Trek’s 1120 29+ Touring Bike with Integrated Racks Aug 28, 2017

The Trek Stache is a capable shred sled, right outta the box and its new brother, the 1120 ups the bikepacking ante with more design details than you can shake a stick at. Designed around the 29×3″ tire platform, the 1120 is a back country expedition vehicle, complete with integrated racks for you to strap, buckle or clip your bags or panniers onto with ease. With its unique elevated chainstay, Trek was able to make tire clearance a non-issue and with a 440mm chainstay, the 1120 will be reliably snappy when descending technical singletrack, even loaded down. For an added bonus, this rigid bike is equipped with a dropper post.

I’ve seen a lot of rigid plus bikes being marketed towards “adventure” but this 1120 is one of my favorites to date. What do you think?

  • GNARdina

    That back rack looks so silly until you see pictures of it loaded. With Dry bags lashed to the sides it makes much more sense.

    • Yeah, I agree. I actually like it more with the dry sacks tethered to it, compared to a saddle pack.

  • Scott Black

    Looks like I beat them to the integrated front roll specific rack by a few years. :)
    https://uploads.disquscdn.com/images/7e691ee3c40436e0bc9bbcaad54ebed77313af6214b038c63c4806b75f7c42d0.jpg

    • I’ve seen a number of builders make racks like that over the years. :-)

      • Scott Black

        I’ve had five happy years with mine so far, and it’s just about to go back to Rob English for a few modifications.
        I’d take a specific front rack over a bar mount any day.

        • Scott, your English is such a rad bike! Are there any updated photos of it during or since taking on the Great Divide?

          • Scott Black

            I’m ashamed to say that due to various life bullshit, location/job changes, and general lack of money, I’ve still not been able to ride the divide. The plan now is to do it in 2018…but until then… Here’s a shot of it from a few weeks ago after a particularly wet and muddy ride!
            There have been quite a few component changes, and there will be a few more still.
            And as mentioned… Some modifications I want to get done by Rob as soon as I can get it back to him. https://uploads.disquscdn.com/images/4021cb84c7d49cf356e7d07c0f60daf8fc52912e1e415a0faf44d7a58f19e738.jpg

          • Awesome shot Scott! Divide or otherwise it’s great to see such a cool bike getting thoroughly dirty! ¯_(ツ)_/¯

          • Steve Fuller

            Scott – How have you liked the Narwhal (or the English equivalent) coupled with the Jones bars? I’ve been intrigued by the idea of one, but I haven’t been able to commit to one vs a standard set of aero bars as of yet.

          • Scott Black

            Well my English uses full custom aero bars where the arm rests are mounted directly above the steerer, and this then means I only need a short section of extension on the front of the loops to achieve the correct reach/position. I originally had a pair of front extensions that Rob made, but I liked the idea of the single Jones Gnarwal, especially as I knew I’d be cutting it down to a much shorter length. It works well for me in this setup, but I’m probably still going back to a pair of front extensions, just for a bit more control and to keep my hands away from my GPS and light, which mount centrally. The Gnarwal works better than people expect it to, but a pair of extensions still feels like you have a bit more control when it gets bumpy.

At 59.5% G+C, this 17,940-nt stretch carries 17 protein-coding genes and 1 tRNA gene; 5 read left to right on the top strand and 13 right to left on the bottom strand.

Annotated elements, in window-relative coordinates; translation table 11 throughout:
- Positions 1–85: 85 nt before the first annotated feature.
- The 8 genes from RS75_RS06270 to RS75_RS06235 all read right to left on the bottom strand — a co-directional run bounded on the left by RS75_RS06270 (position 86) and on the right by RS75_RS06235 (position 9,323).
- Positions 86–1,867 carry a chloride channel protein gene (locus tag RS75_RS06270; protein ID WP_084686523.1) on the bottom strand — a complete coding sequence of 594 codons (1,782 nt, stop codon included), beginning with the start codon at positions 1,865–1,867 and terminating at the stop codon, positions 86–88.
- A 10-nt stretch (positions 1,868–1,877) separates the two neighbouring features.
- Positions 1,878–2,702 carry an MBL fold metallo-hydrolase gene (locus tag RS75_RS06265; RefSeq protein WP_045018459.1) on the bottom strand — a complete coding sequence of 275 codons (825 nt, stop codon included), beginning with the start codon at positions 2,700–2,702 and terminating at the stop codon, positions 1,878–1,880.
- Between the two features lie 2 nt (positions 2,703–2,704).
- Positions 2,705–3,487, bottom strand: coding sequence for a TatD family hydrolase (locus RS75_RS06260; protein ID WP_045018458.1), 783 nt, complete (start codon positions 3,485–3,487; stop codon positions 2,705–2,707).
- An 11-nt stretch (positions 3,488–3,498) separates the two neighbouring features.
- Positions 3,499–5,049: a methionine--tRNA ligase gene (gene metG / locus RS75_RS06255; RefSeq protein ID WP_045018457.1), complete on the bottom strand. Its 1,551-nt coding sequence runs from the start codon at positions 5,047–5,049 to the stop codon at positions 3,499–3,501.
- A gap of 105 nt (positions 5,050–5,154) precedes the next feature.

• Extremely well thought out, designed, engineered and styled. Trek has done a seriously good job here.

    • Right? I was really impressed with this bike.

      • Rex Lombardi

        It’s like the new Canyon CX bike, it’s too extreme (looks) for some folks. I bet it’s worth trying.

  • Chris Andrews

    Can you mount a Dynamo light up front on this?

    • Probably to the bars pretty easily.

    • joshhh

      One might be able to get a little creative on the triple bosses on the fork or what appear to be bosses on the rack.

      • Röbby Sanfranciskö

        If you want to use a handlebar dynamo light mount you can always attach a Paul Gino to the bosses

  • I really like it for touring/bikepacking, but very much dislike the fact that no chainring larger than 32t is possible with the elevated chainstay design. It’s what I didn’t like so much about my Trek Stache (Same design save for 2mm longer stays), but my Stache is more of my trail bike with a suspension fork, not my all day bikepacking rig. It would be rad if you could use other sizes of chainring on this rig and gear it according to your planned route elevation profile.

  • Harry

    I find it weird that there are; or at least were, Stache models without dropper posts and this not only has one, but has a specific rear rack to accommodate it. I like the front rack, am not keen on the rear one and I don’t feel this bike requires a dropper at all.

  • Ultra_Orange

    I loved my Stache 5 fully rigid, I’d probably like this too and even more so with the ability to carry stuff. But I’m not sure if the dropper is necessary, but then again maybe there are people that want to get rowdy with a loaded bike?

  • 29+ is ze best.

  • joshhh

    I hope they make this fork/front rack available aftermarket! I can imagine some 27.5+/29/29+ owners wanting to swap their existing rigid fork or maybe switch between a suspension fork for everyday trail riding and this fork/rack for touring.